How much money YouTube paid a creator for 28 million views — on a video about snakes

Brian Barczyk is a 50-year-old YouTube star, who built a career online by sharing content about the snakes and other reptiles he breeds.

Barczyk originally began posting content to YouTube 2008. Now he posts vlog-style content about his life and the animals he cares for to YouTube, and runs a channel with 2.4 million subscribers.

Barczyk earns revenue through sponsorships, selling merchandise, and from the ads that play in his YouTube videos. He supports himself, his family, and the reptile zoo he owns and operates, all from the money he earns as a YouTube creator.

Creators who are a part of YouTube's Partner Program earn money through Google AdSense, which places ads within videos.

Barczyk's highest-earning video is one he posted in July 2017, titled "MY SNAKE IS EGG BOUND!!! NOW WHAT?!!!" Today, the video has over 28 million views.

Barczyk earned around $50,000 in AdSense from the video, and continues to earn about $300 to $500 a month from it, he said. That's the most he's made from a single video, according to a screenshot viewed by Business Insider.

Barczyk said his channel gained around 300,000 subscribers from the video as well. 

Brian Barczyk
Brian Barczyk

How creators like Barczyk earn revenue on YouTube 

A video on YouTube with millions of views can net an influencer thousands of dollars depending on the genre. 

Some top YouTube creators have strategies they employ to earn more money from advertising on videos. By figuring out the right number of ads to include per video, and how long each video should be, a YouTube creator can maximize the amount of revenue they'll earn.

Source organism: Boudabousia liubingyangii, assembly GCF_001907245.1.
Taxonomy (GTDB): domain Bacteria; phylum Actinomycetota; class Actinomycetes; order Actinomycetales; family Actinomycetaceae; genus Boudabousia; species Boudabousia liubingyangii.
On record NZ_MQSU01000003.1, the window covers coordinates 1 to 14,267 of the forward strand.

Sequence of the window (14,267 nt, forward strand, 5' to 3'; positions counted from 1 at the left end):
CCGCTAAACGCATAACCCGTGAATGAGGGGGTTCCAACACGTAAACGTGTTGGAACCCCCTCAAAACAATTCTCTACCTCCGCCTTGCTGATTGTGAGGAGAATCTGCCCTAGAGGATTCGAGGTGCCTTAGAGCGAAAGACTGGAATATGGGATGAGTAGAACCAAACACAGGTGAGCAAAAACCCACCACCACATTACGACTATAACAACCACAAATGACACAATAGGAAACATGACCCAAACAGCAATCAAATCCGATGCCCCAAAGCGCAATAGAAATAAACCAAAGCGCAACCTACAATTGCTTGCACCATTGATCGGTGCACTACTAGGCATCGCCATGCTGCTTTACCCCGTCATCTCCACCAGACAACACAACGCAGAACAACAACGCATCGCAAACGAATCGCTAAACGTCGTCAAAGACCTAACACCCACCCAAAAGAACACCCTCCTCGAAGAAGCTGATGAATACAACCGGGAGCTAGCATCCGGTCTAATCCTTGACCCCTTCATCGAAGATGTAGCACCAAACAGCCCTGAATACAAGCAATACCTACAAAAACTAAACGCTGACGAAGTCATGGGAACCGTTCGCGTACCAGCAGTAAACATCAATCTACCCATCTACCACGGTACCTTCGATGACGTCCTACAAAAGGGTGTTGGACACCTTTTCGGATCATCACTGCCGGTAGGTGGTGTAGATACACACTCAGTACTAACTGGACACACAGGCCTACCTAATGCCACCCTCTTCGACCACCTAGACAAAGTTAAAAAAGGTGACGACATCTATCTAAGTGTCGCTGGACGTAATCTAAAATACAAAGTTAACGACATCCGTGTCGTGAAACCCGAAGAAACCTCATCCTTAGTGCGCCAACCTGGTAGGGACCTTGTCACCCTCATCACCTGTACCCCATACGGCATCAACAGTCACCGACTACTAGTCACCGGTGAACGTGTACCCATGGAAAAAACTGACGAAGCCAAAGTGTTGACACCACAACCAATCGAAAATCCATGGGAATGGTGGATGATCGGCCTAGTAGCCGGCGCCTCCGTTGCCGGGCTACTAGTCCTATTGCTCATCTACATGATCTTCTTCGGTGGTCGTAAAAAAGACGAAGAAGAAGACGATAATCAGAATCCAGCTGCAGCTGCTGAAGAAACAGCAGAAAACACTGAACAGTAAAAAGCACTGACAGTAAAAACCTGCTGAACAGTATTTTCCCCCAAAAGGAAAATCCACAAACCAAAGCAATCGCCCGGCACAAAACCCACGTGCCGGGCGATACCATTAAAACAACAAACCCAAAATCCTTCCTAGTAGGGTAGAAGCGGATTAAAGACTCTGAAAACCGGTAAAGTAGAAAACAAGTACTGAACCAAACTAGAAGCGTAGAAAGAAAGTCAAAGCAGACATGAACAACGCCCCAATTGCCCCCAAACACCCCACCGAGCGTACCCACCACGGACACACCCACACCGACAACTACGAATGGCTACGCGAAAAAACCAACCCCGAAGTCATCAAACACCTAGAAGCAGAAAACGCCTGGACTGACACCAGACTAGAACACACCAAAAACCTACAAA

But the CPM (or cost per thousand views) can vary wildly depending factors like the subject matter (and what advertisers that attracts) and the viewer demographic. CPM rates have also varied throughout the years and Barczyk – who has been a part of YouTube's Partner Program since the beginning — said he's seen a drop in CPM rates on his channel.

Why content type matters when earning the most money possible 

Some types of videos naturally get higher ad rates, according to creators who have spoken to Business Insider.

For instance, if Barczyk's video had been educational or business-related, and gotten 28 millions views, he likely would have made much more money.

Kevin David, a YouTube creator with 800,000 subscribers, previously told Business Insider that his how-to guide for using Facebook ads, with 2.2 million views, made just under $50,000 in Google AdSense revenue. That's around how much Barczyk's video made for 28 million views.

David's videos on YouTube earn more money than the average creator because of the type of content he produces: detailed how-to videos (like how to make money online or sell products on Amazon) and e-commerce tutorials.

But it can be a balance between what advertisers like and what viewers like. For example, videos that have worldwide appeal have a higher likelihood of going viral.

The YouTube creator Paul Kousky, who has 10 million subscribers, made $97,000 in AdSense revenue from a single video because it went viral and gained 150 million views, he told Business Insider. Kousky makes videos about Nerf wars, which — like Barczyk's reptile videos — have a global appeal when done in a compelling fashion.

But YouTube ad revenue is only part of the revenue equation, and Barczyk said he earns a bulk of his money through brand sponsorships and selling merch.

"It's important to be smart enough to enjoy the success of CPM and other revenue streams," he said. "But at the same time, prepare yourself and try to build other revenue streams that will be long term." 

For more on Barczyk's digital business and how much money he charges per brand sponsorship, check out this Business Insider Prime post

A YouTube creator who makes reptile videos says he charges brands as much as $30,000 for a sponsorship deal